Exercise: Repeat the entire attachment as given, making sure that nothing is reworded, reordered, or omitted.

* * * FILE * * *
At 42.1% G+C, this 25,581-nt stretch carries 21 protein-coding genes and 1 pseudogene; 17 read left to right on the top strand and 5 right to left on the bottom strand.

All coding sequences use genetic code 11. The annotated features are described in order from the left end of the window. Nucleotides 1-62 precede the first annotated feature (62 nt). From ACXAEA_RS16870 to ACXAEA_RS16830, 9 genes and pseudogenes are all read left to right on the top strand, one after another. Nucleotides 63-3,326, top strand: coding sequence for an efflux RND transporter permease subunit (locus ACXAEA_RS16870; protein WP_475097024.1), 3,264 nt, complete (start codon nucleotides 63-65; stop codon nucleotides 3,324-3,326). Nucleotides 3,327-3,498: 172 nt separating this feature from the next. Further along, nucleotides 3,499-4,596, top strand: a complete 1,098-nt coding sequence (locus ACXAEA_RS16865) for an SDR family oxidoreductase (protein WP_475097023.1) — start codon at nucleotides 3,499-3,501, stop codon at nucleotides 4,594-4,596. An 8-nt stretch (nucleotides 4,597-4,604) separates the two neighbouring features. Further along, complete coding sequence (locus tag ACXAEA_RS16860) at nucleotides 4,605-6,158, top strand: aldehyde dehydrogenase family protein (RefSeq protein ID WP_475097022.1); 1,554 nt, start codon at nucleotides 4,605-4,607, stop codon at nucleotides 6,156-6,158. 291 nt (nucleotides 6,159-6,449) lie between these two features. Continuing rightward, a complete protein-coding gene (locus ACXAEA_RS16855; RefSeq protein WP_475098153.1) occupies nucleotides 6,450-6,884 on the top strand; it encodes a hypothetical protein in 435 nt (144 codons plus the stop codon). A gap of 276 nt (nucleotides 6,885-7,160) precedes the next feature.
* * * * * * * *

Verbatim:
At 42.1% G+C, this 25,581-nt stretch carries 21 protein-coding genes and 1 pseudogene; 17 read left to right on the top strand and 5 right to left on the bottom strand.

All coding sequences use genetic code 11. The annotated features are described in order from the left end of the window. Nucleotides 1-62 precede the first annotated feature (62 nt). From ACXAEA_RS16870 to ACXAEA_RS16830, 9 genes and pseudogenes are all read left to right on the top strand, one after another. Nucleotides 63-3,326, top strand: coding sequence for an efflux RND transporter permease subunit (locus ACXAEA_RS16870; protein WP_475097024.1), 3,264 nt, complete (start codon nucleotides 63-65; stop codon nucleotides 3,324-3,326). Nucleotides 3,327-3,498: 172 nt separating this feature from the next. Further along, nucleotides 3,499-4,596, top strand: a complete 1,098-nt coding sequence (locus ACXAEA_RS16865) for an SDR family oxidoreductase (protein WP_475097023.1) — start codon at nucleotides 3,499-3,501, stop codon at nucleotides 4,594-4,596. An 8-nt stretch (nucleotides 4,597-4,604) separates the two neighbouring features. Further along, complete coding sequence (locus tag ACXAEA_RS16860) at nucleotides 4,605-6,158, top strand: aldehyde dehydrogenase family protein (RefSeq protein ID WP_475097022.1); 1,554 nt, start codon at nucleotides 4,605-4,607, stop codon at nucleotides 6,156-6,158. 291 nt (nucleotides 6,159-6,449) lie between these two features. Continuing rightward, a complete protein-coding gene (locus ACXAEA_RS16855; RefSeq protein WP_475098153.1) occupies nucleotides 6,450-6,884 on the top strand; it encodes a hypothetical protein in 435 nt (144 codons plus the stop codon). A gap of 276 nt (nucleotides 6,885-7,160) precedes the next feature.